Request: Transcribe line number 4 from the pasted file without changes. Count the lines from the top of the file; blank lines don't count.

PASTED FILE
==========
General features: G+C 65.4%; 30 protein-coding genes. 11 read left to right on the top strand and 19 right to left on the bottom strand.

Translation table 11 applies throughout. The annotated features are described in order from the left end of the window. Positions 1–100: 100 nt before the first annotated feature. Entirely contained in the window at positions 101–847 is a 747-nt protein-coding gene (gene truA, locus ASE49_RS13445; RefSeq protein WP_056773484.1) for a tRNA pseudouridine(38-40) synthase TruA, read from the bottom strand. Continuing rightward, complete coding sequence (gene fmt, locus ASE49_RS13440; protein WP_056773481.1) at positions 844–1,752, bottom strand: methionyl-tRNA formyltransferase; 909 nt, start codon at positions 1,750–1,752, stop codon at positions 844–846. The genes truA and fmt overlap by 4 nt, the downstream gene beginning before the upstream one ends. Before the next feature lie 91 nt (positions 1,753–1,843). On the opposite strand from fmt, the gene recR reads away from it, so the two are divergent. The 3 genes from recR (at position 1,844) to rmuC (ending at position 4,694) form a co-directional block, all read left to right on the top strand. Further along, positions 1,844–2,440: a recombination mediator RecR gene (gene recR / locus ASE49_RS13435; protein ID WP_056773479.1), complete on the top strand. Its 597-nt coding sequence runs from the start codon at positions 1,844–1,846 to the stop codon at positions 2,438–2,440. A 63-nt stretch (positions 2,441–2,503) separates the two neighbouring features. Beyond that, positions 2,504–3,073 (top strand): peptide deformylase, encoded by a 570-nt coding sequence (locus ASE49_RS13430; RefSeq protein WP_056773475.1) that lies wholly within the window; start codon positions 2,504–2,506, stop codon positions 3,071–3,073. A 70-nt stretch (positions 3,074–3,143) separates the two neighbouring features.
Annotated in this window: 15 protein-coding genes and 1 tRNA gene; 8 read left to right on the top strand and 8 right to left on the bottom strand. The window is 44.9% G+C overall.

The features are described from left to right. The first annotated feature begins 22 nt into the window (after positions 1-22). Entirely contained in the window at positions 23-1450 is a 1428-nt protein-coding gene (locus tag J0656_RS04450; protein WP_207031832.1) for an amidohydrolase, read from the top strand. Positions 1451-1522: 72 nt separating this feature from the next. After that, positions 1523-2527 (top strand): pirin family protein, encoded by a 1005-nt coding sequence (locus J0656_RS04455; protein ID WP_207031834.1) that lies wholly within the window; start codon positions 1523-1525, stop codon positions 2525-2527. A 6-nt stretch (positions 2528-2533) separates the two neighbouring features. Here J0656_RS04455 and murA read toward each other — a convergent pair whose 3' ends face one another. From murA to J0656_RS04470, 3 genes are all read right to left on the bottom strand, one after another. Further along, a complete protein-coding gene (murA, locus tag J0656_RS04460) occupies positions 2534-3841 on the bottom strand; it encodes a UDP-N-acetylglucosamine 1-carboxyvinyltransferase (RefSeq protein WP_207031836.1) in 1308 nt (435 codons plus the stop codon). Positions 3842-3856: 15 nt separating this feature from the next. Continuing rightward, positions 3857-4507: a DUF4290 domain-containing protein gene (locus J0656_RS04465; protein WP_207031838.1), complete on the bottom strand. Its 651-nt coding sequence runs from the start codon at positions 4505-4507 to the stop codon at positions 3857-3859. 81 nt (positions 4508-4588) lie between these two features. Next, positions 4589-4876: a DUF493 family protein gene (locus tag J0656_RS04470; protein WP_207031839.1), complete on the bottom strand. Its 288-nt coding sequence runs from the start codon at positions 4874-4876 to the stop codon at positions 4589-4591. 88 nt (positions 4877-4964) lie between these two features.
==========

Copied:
The features are described from left to right. The first annotated feature begins 22 nt into the window (after positions 1-22). Entirely contained in the window at positions 23-1450 is a 1428-nt protein-coding gene (locus tag J0656_RS04450; protein WP_207031832.1) for an amidohydrolase, read from the top strand. Positions 1451-1522: 72 nt separating this feature from the next. After that, positions 1523-2527 (top strand): pirin family protein, encoded by a 1005-nt coding sequence (locus J0656_RS04455; protein ID WP_207031834.1) that lies wholly within the window; start codon positions 1523-1525, stop codon positions 2525-2527. A 6-nt stretch (positions 2528-2533) separates the two neighbouring features. Here J0656_RS04455 and murA read toward each other — a convergent pair whose 3' ends face one another. From murA to J0656_RS04470, 3 genes are all read right to left on the bottom strand, one after another. Further along, a complete protein-coding gene (murA, locus tag J0656_RS04460) occupies positions 2534-3841 on the bottom strand; it encodes a UDP-N-acetylglucosamine 1-carboxyvinyltransferase (RefSeq protein WP_207031836.1) in 1308 nt (435 codons plus the stop codon). Positions 3842-3856: 15 nt separating this feature from the next. Continuing rightward, positions 3857-4507: a DUF4290 domain-containing protein gene (locus J0656_RS04465; protein WP_207031838.1), complete on the bottom strand. Its 651-nt coding sequence runs from the start codon at positions 4505-4507 to the stop codon at positions 3857-3859. 81 nt (positions 4508-4588) lie between these two features. Next, positions 4589-4876: a DUF493 family protein gene (locus tag J0656_RS04470; protein WP_207031839.1), complete on the bottom strand. Its 288-nt coding sequence runs from the start codon at positions 4874-4876 to the stop codon at positions 4589-4591. 88 nt (positions 4877-4964) lie between these two features.